The concept of alienation needs to be led back to the Christian vision of reality, by recognizing in alienation a reversal of means and ends. When man does not recognize in himself and in others the value and grandeur of the human person, he effectively deprives himself of the possibility of benefitting from his humanity and of entering into that relationship of solidarity and communion with others for which God created him. Indeed, it is through the free gift of self that man truly finds himself.81 This gift is made possible by the human person's essential "capacity for transcendence". Man cannot give himself to a purely human plan for reality, to an abstract ideal or to a false utopia. As a person, he can give himself to another person or to other persons, and ultimately to God, who is the author of his being and who alone can fully accept his gift.82 A man is alienated if he refuses to transcend himself and to live the experience of selfgiving and of the formation of an authentic human community oriented towards his final destiny, which is God. A society is alienated if its forms of social organization, production and consumption make it more difficult to offer this gift of self and to establish this solidarity between people.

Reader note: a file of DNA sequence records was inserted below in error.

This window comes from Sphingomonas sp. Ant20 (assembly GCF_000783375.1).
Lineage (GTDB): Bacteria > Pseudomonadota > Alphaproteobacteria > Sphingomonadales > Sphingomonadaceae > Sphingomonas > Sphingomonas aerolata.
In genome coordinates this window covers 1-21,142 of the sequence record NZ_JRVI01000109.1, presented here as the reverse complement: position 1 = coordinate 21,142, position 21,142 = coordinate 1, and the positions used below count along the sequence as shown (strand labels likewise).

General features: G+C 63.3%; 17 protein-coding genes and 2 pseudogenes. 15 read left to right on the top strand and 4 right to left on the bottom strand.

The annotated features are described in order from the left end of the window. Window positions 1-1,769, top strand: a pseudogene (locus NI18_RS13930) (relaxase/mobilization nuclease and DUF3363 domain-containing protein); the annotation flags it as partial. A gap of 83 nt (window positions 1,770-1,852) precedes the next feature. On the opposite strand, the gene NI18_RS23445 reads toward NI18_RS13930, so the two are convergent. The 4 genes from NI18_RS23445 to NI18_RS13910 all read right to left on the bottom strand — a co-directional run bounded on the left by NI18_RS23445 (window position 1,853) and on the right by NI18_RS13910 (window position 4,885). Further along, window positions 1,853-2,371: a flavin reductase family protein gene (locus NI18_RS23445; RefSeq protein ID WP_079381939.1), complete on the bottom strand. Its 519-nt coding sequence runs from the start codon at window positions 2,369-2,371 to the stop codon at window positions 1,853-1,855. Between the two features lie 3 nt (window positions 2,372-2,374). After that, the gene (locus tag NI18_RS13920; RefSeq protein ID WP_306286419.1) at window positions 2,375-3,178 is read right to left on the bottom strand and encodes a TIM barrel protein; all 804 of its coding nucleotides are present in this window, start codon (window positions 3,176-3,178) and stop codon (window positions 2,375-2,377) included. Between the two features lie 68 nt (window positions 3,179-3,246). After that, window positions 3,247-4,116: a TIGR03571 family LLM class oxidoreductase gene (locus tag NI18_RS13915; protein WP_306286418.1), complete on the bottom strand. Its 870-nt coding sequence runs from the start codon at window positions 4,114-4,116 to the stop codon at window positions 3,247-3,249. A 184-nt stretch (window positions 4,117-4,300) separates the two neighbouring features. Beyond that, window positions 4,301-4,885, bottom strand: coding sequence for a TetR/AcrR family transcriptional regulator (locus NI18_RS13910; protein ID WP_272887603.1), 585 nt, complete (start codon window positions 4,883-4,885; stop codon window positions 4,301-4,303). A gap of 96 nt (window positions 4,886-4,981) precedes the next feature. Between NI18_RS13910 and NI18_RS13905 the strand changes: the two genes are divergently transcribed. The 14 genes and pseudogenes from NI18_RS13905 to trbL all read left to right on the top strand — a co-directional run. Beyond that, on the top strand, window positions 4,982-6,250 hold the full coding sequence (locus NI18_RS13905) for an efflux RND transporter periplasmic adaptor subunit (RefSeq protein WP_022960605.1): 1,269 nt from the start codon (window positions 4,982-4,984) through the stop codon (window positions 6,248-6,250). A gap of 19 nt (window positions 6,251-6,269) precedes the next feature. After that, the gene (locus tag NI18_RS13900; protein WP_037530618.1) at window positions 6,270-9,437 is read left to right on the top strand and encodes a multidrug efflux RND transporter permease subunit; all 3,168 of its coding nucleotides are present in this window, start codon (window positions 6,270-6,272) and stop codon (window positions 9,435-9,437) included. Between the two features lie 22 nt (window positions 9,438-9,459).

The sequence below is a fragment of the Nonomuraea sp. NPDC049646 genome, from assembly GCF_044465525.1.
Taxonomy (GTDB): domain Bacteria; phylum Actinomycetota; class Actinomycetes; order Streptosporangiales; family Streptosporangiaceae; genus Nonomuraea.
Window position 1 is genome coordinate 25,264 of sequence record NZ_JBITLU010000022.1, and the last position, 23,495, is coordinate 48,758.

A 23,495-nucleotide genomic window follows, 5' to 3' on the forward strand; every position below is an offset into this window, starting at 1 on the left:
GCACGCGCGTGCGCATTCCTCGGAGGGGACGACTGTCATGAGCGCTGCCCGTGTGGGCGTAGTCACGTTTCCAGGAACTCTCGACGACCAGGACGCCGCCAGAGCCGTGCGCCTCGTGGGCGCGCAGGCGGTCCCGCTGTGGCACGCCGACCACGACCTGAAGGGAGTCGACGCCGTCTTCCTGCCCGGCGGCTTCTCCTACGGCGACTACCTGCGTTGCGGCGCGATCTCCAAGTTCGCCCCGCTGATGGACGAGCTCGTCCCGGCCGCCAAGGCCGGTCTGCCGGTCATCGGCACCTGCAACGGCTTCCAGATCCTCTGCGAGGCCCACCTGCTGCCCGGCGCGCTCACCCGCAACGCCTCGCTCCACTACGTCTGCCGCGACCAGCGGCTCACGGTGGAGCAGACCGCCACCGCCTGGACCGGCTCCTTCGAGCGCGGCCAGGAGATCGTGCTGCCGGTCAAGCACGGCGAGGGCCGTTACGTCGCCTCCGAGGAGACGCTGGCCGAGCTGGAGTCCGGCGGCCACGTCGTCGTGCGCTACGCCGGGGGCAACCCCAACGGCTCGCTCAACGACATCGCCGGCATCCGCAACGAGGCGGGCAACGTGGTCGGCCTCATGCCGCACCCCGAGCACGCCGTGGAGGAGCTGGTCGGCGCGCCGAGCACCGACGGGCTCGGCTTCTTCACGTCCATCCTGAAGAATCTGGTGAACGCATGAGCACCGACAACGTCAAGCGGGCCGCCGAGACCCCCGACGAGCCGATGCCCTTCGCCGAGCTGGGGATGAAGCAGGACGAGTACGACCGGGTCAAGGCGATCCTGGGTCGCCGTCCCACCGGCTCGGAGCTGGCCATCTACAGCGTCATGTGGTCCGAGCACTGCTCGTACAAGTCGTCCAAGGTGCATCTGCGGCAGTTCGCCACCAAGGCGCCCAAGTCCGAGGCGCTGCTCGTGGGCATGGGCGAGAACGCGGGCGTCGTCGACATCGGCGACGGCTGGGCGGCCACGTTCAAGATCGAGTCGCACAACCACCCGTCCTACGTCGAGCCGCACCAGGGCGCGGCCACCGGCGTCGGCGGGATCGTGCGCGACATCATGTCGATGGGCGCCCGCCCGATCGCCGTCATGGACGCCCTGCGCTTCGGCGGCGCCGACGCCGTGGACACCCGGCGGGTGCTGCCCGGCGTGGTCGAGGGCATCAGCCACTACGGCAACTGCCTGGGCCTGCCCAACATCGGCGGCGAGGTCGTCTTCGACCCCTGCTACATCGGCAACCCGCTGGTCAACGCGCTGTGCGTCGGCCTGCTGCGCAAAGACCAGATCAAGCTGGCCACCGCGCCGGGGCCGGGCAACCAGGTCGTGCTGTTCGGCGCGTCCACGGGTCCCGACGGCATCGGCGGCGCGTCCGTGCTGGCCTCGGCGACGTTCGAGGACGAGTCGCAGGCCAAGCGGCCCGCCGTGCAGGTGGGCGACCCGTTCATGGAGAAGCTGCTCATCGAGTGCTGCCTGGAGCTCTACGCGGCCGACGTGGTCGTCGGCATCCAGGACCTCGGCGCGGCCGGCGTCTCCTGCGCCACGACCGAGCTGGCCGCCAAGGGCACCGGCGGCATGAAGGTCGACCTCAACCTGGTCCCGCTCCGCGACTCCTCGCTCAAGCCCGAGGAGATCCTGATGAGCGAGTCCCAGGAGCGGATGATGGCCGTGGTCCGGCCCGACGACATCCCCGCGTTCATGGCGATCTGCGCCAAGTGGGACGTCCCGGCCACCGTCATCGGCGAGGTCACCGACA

Exploitation, at least in the forms analyzed and described by Karl Marx, has been overcome in Western society. Alienation, however, has not been overcome as it exists in various forms of exploitation, when people use one another, and when they seek an ever more refined satisfaction of their individual and secondary needs, while ignoring the principal and authentic needs which ought to regulate the manner of satisfying the other ones too.83 A person who is concerned solely or primarily with possessing and enjoying, who is no longer able to control his instincts and passions, or to subordinate them by obedience to the truth, cannot be free: obedience to the truth about God and man is the first condition of freedom, making it possible for a person to order his needs and desires and to choose the means of satisfying them according to a correct scale of values, so that the ownership of things may become an occasion of growth for him. This growth can be hindered as a result of manipulation by the means of mass communication, which impose fashions and trends of opinion through carefully orchestrated repetition, without it being possible to subject to critical scrutiny the premises on which these fashions and trends are based.